A picture of the three Texas Rangers from Larry McMurtry’s novel-turned-TV miniseries Lonesome Dove hangs on a wall in the office of Texas Ranger Brandon Bess in the Liberty County Courthouse. “Which one are you?” Bess is asked. Glancing at the iconic photo, Bess responds, “I would have to say that I would be more like Gus and Ryan is more like Woodrow.” “So, who is Jake Spoon?” he is asked. Sitting across from each other in Bess’ office, Bess and Texas Ranger Ryan Clendennen, both amused at the question, look at each other for an answer. Nobody wants to be Jake Spoon, the Ranger-turned-outlaw. Like the characters in the TV show, the partnership between the two Rangers, assigned to neighboring counties, is one built on trust, friendship and a respect for each other’s strengths. Bess is assigned to Liberty, San Jacinto and Hardin counties while Clendennen’s territory includes Polk, Tyler and Jasper counties. The two Rangers have developed such an ease between them that each automatically knows the responsibilities to assume when investigating crimes. “When we go out to complex murder investigations together, I know Ryan is going to process the crime scene as an expert. He’s going to map it, read the blood and collect evidence,” Bess said. “I am going to start looking at videos, running down the witness list and start collecting all the police officers involved to see what happened before we got there. Then potentially go out and interview witnesses to the case. There is a lot of hard work that goes into it.” The more difficult cases, they say, are the ones that seem simple and straightforward. “When we get a murder case, we stress about it less. We know we will be there for days on end, long hours in a row, but it is what it is. You know that someone is going to jail for it. You just have to identify your suspects,” Bess said. “We stress over the easy cases, like an assault between public officials, because you aren’t sure if a crime has occurred and you have to be certain.” Murder cases involving children, however, are the worst and leave scars, despite the invisible shield that all law enforcement officers seem to possess. It comes with the badge. “We have to put on a shield to see the things we see and be able to get the job done so we can speak for the weak and for those who can no longer speak for themselves. That’s what we are here for,” Bess said. When a gunman recently opened fire inside of Sante Fe High School, killing nine students and a teacher, Bess and Clendennen assisted in the investigation. Before that, Clendennen also helped with the investigation of the church shooting in Sutherland Springs, Texas. Last year, Bess was called upon to interview serial killer Anthony Allen Shore, who was executed on Jan. 18, 2018. Shore, who was convicted of one murder but confessed to four others, was thought to be a suspect in the 1983 murder of 20-year-old Susan Eads of Seabrook. Bess says he is certain Shore was not responsible for the crime. “I believe he committed more murders, but we proved that he did not kill Susan. He provided me with DNA and it did not match the DNA in Susan’s case. Shore also told me why he wouldn’t have targeted Susan. You can look at his victimology – the types of people he targeted – and it didn’t match,” Bess said. According to Bess, Shore admitted to sexually assaulting as many as 40-50 women in Texas and other states, but with no evidence or victims’ outcries, the investigation died with the condemned man. Both Clendennen and Bess were initially involved in the interviewing of Shore, but Clendennen exited the interview early on when Shore seemed to have a clear disdain for him. “It goes back to the first question about whether we relate to Woodrow or Gus. I sat in on the interview, but Shore just didn’t like me. We made an immediate decision that I would exit the room because Brandon had a nice rapport with the guy,” Clendennen said. “Looking back on it now, it’s kind of funny. I remember Brandon telling me several months later that he had gotten a Christmas card from the guy. “Think about that. Here is a guy on death row and he’s built such a rapport with the Ranger who interviewed him that he sent him a Christmas card not long before he was scheduled to be executed,” Clendennen continued. When asked what cases keep them up at night, they said “cold cases,” those that appear to be unsolvable without a major development or confession. For Bess, the case that haunts him is the 1982 murder of Monica “Christy” Wilson, who was killed at the age of 20. At the time of her death, Wilson was a newlywed and worked at a convenience store named Snappy’s in Liberty. The morning after her disappearance, Wilson’s body was found on FM 1409 in Dayton near an area known to locals as Dead Man’s Curve. Her killer was never identified. Clendennen says the unsolved murders of two young people from Polk and San Jacinto counties top his cold case list. “I think a lot about the Natasha Atchley case and the Carl Wills’ murder. There have been a lot of good investigators who have worked on the cases, but the thing about cold cases is a lot of times there isn’t a lot of evidence,” he said. “It almost takes a confession or a CODIS hit to get a suspect.” In 1992, 19-year-old Natasha Atchley disappeared following a birthday party in her hometown of Shepherd, Texas. The next morning her body was found in the charred remains of a vehicle that was set afire about a mile from where the party was held. Carl Wills, 22, was murdered in late August of 2011. His body was found on Sept. 1 by a fisherman in a roadside ditch on CR 2132 in north Liberty County, a few miles south of Rye. Wills had died from gunshot wounds to his back and head. Investigators believe that Wills, who lived in Livingston at the time, was killed elsewhere and dumped in Liberty County. “The cold cases require a ton of dedicated time, and you have to pick them up and drop them all the time to work on other cases,” Bess said. “Think about how many other cases are like that out there.” One of the biggest misconceptions about Rangers, they say, is that they are an internal affairs division to investigate law enforcement officers. “We actually are here to assist law enforcement. About 90 percent of the cases sitting on my desk, and the cases we handle, are assisting other agencies in their investigations,” Bess said. “But we are not in the business of interjecting ourselves into local departments’ investigations,” Clendennen added. Their role is often misunderstood by the public, they say. “People think they can just call us up to report a crime. We take citizens’ complaints but advise them to start with the agency in their jurisdiction,” Bess said. “We will do our best and be objective. The one thing we never want to do is harm the public’s opinion of the Rangers, no matter what we do.” Even when they are away from work, they know they have a reputation to maintain as one of the 162 Texas Rangers representing the state. “There just aren’t a lot of us across the state. We are just another police officer. The only thing that is different for us is that we are part of a family that has been around for almost 200 years. Our history is the oldest police agency in the world,” Bess said. “Once you are a Ranger, you are always a Ranger.”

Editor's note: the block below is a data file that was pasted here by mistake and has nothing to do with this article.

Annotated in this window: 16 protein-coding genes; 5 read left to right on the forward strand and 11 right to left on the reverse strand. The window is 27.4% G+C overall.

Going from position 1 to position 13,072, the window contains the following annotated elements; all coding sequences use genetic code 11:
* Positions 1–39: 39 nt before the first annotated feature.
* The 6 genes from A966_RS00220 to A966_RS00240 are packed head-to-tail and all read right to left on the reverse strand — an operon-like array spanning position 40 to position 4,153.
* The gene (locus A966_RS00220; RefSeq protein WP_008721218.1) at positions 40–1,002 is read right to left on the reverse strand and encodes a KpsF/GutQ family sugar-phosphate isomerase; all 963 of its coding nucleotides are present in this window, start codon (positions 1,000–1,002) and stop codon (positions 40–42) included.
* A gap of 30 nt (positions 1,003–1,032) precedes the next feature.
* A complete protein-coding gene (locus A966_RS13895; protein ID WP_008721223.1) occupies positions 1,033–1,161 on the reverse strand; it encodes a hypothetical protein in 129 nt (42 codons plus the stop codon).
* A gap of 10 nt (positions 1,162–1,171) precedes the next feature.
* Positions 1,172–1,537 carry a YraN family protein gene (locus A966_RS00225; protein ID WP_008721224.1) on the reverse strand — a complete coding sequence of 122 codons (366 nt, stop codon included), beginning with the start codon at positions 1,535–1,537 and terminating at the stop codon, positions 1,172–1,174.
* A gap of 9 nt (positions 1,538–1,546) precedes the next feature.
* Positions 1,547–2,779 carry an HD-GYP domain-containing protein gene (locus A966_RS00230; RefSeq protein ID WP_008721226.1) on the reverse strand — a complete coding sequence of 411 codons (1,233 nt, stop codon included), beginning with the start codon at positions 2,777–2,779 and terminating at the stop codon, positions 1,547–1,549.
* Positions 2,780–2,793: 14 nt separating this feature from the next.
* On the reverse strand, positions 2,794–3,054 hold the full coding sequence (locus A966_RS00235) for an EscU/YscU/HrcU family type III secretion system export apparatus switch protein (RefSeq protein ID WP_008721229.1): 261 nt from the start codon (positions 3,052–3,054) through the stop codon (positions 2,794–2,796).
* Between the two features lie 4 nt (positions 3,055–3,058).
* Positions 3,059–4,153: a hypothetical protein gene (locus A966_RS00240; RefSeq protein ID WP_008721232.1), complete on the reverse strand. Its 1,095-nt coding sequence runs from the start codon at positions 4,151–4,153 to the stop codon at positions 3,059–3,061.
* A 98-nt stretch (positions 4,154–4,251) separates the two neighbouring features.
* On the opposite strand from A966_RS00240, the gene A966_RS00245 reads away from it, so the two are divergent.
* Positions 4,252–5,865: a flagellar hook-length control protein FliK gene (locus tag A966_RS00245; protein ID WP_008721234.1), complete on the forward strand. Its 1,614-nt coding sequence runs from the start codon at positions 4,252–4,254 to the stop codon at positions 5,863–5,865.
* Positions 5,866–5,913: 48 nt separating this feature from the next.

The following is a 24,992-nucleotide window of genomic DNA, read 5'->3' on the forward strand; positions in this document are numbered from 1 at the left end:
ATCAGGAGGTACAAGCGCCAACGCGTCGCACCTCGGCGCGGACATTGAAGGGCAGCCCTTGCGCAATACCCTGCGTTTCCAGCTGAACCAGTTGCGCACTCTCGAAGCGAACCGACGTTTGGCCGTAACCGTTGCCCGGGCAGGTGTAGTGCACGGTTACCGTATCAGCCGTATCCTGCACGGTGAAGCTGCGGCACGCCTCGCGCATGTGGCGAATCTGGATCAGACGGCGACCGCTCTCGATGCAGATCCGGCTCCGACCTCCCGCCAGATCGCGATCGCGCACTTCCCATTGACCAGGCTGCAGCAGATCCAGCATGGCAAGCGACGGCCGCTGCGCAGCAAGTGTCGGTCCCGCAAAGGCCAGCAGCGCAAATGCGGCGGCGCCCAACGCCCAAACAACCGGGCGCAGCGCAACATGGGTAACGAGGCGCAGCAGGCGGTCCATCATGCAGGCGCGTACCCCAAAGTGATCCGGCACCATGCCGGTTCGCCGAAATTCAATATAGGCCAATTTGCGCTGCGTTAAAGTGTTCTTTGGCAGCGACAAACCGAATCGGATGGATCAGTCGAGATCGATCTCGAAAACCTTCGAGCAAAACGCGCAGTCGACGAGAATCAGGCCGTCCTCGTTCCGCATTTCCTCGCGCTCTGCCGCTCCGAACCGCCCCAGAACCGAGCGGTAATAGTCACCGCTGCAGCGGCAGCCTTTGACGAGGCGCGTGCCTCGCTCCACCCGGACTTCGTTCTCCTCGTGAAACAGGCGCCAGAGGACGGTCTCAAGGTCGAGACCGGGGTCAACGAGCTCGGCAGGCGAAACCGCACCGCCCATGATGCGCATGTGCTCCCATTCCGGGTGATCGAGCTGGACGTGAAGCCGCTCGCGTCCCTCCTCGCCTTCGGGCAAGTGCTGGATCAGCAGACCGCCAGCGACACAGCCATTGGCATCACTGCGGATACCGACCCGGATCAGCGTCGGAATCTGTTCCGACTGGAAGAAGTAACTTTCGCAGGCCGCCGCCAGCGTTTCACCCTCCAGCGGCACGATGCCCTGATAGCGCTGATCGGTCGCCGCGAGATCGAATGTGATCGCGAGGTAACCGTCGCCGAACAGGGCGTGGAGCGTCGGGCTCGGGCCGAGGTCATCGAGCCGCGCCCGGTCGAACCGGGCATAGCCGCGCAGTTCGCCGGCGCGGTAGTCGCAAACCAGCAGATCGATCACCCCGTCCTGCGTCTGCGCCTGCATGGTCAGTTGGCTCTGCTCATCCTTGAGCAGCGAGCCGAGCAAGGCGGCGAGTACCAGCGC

Article courtesy of Vanessa Brashier with the Bluebonnet News